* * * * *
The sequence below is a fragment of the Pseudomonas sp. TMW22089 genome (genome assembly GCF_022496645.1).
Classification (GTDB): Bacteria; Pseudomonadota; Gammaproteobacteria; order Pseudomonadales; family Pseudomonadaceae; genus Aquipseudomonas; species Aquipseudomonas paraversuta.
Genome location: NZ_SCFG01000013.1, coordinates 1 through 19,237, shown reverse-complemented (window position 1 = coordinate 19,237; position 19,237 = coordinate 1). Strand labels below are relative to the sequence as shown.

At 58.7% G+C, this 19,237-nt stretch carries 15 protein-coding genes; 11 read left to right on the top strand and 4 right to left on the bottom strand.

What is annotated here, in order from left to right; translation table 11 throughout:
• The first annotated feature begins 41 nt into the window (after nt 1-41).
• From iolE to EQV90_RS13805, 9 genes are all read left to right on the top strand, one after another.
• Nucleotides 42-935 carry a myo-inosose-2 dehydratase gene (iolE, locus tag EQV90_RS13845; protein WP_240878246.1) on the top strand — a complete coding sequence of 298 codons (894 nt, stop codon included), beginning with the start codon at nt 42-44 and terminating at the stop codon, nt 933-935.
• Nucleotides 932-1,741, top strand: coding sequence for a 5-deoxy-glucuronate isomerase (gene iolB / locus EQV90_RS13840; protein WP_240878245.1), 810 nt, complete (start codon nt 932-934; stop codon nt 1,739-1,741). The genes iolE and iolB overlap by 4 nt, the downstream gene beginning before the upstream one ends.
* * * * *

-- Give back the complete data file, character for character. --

The sequence below is a fragment of the Pseudomonas sp. TMW22089 genome (genome assembly GCF_022496645.1).
Classification (GTDB): Bacteria; Pseudomonadota; Gammaproteobacteria; order Pseudomonadales; family Pseudomonadaceae; genus Aquipseudomonas; species Aquipseudomonas paraversuta.
Genome location: NZ_SCFG01000013.1, coordinates 1 through 19,237, shown reverse-complemented (window position 1 = coordinate 19,237; position 19,237 = coordinate 1). Strand labels below are relative to the sequence as shown.

At 58.7% G+C, this 19,237-nt stretch carries 15 protein-coding genes; 11 read left to right on the top strand and 4 right to left on the bottom strand.

What is annotated here, in order from left to right; translation table 11 throughout:
• The first annotated feature begins 41 nt into the window (after nt 1-41).
• From iolE to EQV90_RS13805, 9 genes are all read left to right on the top strand, one after another.
• Nucleotides 42-935 carry a myo-inosose-2 dehydratase gene (iolE, locus tag EQV90_RS13845; protein WP_240878246.1) on the top strand — a complete coding sequence of 298 codons (894 nt, stop codon included), beginning with the start codon at nt 42-44 and terminating at the stop codon, nt 933-935.
• Nucleotides 932-1,741, top strand: coding sequence for a 5-deoxy-glucuronate isomerase (gene iolB / locus EQV90_RS13840; protein WP_240878245.1), 810 nt, complete (start codon nt 932-934; stop codon nt 1,739-1,741). The genes iolE and iolB overlap by 4 nt, the downstream gene beginning before the upstream one ends.